Following the data expeditions, Ketty has been working in collaboration with others on a new national data portal, www.data.ug, which runs using Open Knowledge International’s CKAN, and was launched on the 2014 Open Data Day in Uganda. Using the skills she has acquired she is now focusing on the cleaning, analysing and visualising some of the datasets to be hosted on the site. She also hopes that through the regular meetings that have been planned this year, they will be able to to teach more data skills, present the available data better, and get the larger community in Uganda involved.


School of Data’s MOOC: Impacting data journalism in Russia

Like Ketty, Irina Radchenko and Anna Sakoyan participated in the 4 week MOOC (Massive Open Online Course), also known as Data Explorer Mission, held by School of Data in early 2013. Irina is a consultant on open data and an Associate Professor at Higher School of Economics in Moscow. Anna is working as a data journalist for both Russian analytical publication, Polit.ru, and Infoculture, a Moscow based not-for-profit organisation aiming to establish and promote the open data and open government concepts in Russia.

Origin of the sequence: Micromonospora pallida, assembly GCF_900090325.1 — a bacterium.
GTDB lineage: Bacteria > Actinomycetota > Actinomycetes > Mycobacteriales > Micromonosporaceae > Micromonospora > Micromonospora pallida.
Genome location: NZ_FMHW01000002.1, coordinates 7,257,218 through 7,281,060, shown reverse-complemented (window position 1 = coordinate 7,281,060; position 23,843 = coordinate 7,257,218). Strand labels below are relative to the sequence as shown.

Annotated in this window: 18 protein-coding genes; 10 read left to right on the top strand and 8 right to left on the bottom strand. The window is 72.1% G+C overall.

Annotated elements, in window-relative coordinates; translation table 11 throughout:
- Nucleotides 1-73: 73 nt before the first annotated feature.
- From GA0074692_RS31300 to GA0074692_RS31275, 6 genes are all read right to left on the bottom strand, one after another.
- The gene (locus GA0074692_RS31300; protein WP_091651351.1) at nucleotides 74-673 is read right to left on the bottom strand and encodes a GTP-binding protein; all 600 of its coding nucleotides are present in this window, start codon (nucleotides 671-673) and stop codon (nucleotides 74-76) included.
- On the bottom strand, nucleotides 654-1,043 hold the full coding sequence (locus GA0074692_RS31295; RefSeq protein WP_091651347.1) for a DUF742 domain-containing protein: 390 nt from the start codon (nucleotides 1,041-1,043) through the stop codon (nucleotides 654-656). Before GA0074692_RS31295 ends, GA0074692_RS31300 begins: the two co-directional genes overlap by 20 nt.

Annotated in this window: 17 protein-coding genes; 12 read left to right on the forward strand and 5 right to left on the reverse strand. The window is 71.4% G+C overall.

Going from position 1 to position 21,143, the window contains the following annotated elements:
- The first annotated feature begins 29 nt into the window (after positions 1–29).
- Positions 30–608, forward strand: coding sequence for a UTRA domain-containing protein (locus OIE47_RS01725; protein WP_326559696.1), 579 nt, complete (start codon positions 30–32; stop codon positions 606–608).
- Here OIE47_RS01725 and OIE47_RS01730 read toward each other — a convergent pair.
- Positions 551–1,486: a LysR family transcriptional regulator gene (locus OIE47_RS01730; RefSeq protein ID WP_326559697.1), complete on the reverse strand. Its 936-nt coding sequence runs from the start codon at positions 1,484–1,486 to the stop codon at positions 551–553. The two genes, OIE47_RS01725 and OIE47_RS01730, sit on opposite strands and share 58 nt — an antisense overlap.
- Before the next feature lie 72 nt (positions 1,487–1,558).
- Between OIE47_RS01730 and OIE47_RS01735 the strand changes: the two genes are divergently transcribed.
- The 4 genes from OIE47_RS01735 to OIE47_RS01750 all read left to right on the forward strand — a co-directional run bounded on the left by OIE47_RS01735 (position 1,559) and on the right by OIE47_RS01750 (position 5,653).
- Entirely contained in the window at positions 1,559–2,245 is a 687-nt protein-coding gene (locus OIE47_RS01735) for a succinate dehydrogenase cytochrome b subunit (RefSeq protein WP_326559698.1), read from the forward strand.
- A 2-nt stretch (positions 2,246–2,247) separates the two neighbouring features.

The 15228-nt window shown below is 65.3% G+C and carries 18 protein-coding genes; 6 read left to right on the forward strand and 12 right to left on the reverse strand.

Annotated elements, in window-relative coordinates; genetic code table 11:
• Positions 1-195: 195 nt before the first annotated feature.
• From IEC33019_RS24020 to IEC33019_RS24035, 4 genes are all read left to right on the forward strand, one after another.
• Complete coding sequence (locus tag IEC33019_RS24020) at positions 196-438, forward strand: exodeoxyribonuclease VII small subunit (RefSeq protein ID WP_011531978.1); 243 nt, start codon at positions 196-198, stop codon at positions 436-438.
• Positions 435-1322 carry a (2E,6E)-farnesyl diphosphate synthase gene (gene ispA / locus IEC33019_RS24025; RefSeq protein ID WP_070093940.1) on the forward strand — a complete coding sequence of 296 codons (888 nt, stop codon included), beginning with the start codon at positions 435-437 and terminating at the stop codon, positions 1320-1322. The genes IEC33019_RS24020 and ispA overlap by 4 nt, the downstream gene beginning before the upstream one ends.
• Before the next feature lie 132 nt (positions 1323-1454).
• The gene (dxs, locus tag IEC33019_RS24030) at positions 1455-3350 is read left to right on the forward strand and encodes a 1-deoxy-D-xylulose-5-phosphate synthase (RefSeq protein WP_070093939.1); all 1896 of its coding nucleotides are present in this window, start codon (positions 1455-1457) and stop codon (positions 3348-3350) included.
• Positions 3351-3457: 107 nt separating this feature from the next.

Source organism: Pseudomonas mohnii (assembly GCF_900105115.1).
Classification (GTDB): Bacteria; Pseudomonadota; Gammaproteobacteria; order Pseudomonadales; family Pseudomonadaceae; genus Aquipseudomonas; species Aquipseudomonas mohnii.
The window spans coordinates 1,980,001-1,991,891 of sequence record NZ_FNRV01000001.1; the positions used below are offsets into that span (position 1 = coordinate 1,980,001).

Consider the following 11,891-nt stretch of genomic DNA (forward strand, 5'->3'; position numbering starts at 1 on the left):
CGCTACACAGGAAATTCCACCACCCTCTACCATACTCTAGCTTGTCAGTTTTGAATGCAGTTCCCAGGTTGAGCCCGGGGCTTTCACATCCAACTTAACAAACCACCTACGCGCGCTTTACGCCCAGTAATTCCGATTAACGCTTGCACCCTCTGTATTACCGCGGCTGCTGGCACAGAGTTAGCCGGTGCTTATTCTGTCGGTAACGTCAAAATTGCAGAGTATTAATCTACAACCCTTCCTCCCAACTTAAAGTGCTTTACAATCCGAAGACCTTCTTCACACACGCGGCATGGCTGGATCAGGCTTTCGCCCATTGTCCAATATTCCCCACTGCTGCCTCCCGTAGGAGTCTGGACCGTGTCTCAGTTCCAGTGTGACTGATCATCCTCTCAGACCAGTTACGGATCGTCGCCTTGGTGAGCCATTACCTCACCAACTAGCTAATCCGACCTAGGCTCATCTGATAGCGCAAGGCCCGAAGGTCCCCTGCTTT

“Before this, I had had no experience with data processing whatsoever. It was completely new to me, as well as fascinating.  I knew about the open data and open access movements, and I had even written about data driven journalism, but I knew very little of how it is done technically. Last spring, I read Open Knowledge International’s Data Journalism Handbook and decided that I would like to learn something more practical. I must say that using the MOOC course as a starting platform was the right choice, and a great introduction to online learning and the sharing of knowledge.”

Anna Sakoyan

Both Anna and Irina found the course to be extremely beneficial to their work. Apart from the skills and tools they learnt, they both stressed the importance of the peer learning approach of MOOC, and the opportunity they got through the course to meet people around the world working in the field of open data.